In a national study, Hanauer and Dolan Hanauer and Dolan (2014) showed that, on average, students in research-based lab courses had more positive scores on all POS items than their counterparts in traditional labs. On 11 items, the differences were statistically significant with medium-to-large effect sizes. The largest differences corresponded to statements related to students’ sense of personal achievement, solicitation of advice and assistance, and belief that their findings were important to the scientific community. The emotive questions related to happiness, delight, and joy also discriminated between research-based and traditional labs Hanauer and Dolan (2014). However, subsequent implementations of POS in a physics context suggest that the emotive questions are not always good indicators of project ownership Stanley et al. (2016).

Stanley et al. Stanley et al. (2016) implemented POS in an optics lab with multiweek projects. Post-project interviews indicated that almost all students had high levels of ownership. Overall, 36 students completed POS over two semesters, yielding positive scores on the first 10 survey items but neutral scores on the 6 emotive questions. Interview data suggested that students had complex emotional experiences while working on their projects, and POS likely failed to capture this complexity Stanley et al. (2016). In a follow-up investigation, Dounas-Frazer et al. Dounas-Frazer et al. (2017) conducted a multiple case study of three student groups from the optics lab. They found that “student ownership is characterized by a wide range of emotions that fluctuate in time as students alternate between extended periods of struggle and moments of success while working on their project.” (p. 19). This finding points to a possible explanation for why emotive questions on POS are difficult to interpret: when asked about the extent to which a particular emotion describes their experience, some students may respond by “integrating” their emotional fluctuations over the duration of the project while others may simply indicate how they feel at the time the survey is administered, i.e., at the end of the project Stanley et al. (2016).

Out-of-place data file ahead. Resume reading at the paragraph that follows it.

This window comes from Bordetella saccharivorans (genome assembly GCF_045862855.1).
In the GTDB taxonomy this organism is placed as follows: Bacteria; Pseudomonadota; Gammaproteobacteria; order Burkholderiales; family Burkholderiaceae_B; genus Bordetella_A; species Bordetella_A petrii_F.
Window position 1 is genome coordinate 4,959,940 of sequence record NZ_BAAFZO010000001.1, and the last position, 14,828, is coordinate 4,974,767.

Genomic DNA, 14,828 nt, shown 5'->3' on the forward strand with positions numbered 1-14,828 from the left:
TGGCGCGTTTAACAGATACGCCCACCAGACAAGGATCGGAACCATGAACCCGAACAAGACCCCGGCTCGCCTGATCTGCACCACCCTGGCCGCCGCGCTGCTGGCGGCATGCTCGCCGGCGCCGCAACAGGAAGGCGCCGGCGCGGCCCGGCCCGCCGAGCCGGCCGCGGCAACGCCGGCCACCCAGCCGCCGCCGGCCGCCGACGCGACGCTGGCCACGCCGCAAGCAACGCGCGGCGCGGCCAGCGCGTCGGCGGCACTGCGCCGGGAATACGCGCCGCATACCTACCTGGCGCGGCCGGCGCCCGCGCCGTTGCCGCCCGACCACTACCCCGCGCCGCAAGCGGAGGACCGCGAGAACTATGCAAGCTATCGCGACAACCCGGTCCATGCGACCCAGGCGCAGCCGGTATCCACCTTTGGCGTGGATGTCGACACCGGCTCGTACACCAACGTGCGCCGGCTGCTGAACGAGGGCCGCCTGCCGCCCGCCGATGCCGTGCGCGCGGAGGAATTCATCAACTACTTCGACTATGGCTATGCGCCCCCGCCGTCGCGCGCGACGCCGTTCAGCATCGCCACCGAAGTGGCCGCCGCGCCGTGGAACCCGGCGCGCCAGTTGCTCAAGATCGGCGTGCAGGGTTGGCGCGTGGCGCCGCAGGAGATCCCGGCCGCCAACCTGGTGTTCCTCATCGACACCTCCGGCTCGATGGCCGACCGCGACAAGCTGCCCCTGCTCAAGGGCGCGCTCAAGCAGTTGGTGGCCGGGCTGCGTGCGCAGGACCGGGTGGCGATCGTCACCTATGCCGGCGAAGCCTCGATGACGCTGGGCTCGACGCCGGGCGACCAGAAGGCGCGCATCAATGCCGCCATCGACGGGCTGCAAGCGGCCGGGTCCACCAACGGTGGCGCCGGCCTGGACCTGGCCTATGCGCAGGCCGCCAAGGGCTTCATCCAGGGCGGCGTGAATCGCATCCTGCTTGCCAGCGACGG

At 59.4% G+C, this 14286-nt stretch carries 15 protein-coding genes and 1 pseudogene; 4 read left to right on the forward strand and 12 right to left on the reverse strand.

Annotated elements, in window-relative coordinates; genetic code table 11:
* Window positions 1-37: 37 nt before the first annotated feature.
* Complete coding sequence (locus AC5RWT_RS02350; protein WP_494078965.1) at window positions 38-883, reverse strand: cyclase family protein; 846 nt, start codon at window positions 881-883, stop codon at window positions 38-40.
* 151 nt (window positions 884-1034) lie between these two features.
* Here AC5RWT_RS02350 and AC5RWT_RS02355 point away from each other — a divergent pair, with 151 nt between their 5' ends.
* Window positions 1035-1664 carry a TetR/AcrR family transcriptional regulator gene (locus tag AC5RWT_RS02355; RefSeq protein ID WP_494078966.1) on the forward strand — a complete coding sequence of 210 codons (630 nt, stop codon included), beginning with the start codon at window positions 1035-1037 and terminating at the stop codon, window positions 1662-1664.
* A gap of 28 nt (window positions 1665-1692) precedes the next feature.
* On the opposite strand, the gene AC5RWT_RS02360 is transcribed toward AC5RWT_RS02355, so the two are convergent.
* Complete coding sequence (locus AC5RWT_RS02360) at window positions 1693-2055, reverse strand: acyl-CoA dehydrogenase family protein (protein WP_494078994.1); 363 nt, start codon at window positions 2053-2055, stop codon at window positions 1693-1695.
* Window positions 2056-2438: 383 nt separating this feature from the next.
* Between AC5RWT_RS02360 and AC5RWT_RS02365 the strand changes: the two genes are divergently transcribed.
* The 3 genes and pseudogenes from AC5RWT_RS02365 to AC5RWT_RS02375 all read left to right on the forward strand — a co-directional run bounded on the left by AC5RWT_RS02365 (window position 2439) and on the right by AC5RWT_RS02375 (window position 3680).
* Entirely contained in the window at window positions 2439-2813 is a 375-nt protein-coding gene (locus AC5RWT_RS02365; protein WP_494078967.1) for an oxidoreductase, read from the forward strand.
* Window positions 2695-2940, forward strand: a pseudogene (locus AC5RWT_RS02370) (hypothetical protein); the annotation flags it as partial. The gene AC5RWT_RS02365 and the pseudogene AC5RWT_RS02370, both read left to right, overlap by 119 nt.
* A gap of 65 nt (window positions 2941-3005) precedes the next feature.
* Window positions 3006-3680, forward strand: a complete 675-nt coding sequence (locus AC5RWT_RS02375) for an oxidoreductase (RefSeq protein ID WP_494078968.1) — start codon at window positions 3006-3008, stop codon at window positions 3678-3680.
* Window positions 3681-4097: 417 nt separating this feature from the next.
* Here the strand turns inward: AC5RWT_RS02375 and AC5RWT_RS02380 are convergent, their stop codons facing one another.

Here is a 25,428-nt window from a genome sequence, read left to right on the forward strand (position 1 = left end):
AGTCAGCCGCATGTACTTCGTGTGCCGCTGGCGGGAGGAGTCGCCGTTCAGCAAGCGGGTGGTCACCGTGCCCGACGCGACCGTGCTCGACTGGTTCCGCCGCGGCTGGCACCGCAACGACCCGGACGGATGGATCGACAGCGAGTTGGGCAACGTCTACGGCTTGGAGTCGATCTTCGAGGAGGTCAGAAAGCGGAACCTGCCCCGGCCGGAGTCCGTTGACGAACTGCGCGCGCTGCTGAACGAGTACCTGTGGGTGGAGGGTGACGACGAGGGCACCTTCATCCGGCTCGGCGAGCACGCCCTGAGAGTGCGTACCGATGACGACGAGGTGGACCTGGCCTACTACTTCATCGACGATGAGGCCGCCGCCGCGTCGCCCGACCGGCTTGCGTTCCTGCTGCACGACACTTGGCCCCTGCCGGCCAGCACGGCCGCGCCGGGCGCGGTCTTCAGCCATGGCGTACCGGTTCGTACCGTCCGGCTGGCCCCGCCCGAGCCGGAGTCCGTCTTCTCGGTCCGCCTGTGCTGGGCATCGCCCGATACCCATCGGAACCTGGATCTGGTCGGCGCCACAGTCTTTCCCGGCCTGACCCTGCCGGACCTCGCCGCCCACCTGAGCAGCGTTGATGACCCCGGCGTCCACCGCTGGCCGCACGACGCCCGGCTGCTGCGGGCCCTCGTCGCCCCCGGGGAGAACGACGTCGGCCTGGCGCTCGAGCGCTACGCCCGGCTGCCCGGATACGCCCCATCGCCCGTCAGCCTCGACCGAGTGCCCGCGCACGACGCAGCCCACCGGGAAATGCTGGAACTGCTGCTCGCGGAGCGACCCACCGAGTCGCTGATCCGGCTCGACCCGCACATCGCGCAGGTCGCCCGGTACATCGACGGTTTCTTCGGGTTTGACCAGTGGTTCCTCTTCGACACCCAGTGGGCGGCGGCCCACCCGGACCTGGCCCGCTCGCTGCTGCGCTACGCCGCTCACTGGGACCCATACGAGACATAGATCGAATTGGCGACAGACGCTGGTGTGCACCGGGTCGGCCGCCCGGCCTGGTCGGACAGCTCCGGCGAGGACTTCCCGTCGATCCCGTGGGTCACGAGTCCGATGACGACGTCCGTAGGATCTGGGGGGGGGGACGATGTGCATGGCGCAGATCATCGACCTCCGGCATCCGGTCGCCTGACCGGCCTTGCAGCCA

ii.3 Connections between views about experimental physics and sense of project ownership

It is plausible that, when working on a project, students’ views about experimental physics can promote their sense of project ownership. For example, Quan and Elby Quan and Elby (2016) explored the coupling of students’ views about the nature of science and their self-efficacy toward physics research. They demonstrated that, for some undergraduate students, “shifts in seeing research as a place where novices can participate led students to see themselves as able to make a meaningful research contribution.” (p. 10). Self-efficacy is related to, but different from, project ownership Dounas-Frazer et al. (2017). Nevertheless, perceiving one’s own contributions to research as meaningful is similar to feeling a sense of personal achievement when working on a project, which is a component of project ownership Wiley (2009); Dounas-Frazer et al. (2017); Hanauer and Dolan (2014). Inspired by Quan and Elby Quan and Elby (2016) and Hu et al. Hu et al. (2017), we speculate that students’ sense of project ownership may be coupled to their view of experimentation as a process that they can meaningfully participate in and learn from.

Figure 1: (a) Scatter plot of matched POS and E-CLASS scores. To improve visibility of overlapping markers, a small artificial jitter has been added to each data point, and overlapping markers are darker than nonoverlapping ones. The curve is a line of best fit representing the positive correlation between POS and E-CLASS scores (, ). (b) Correlations between POS score and each individual E-CLASS item score. Circular markers represent correlation coefficients. Error bars correspond to 95% confidence intervals, corrected for multiple comparisons. Only item 6 yielded a statistically significant correlation (, ), indicated by a filled marker.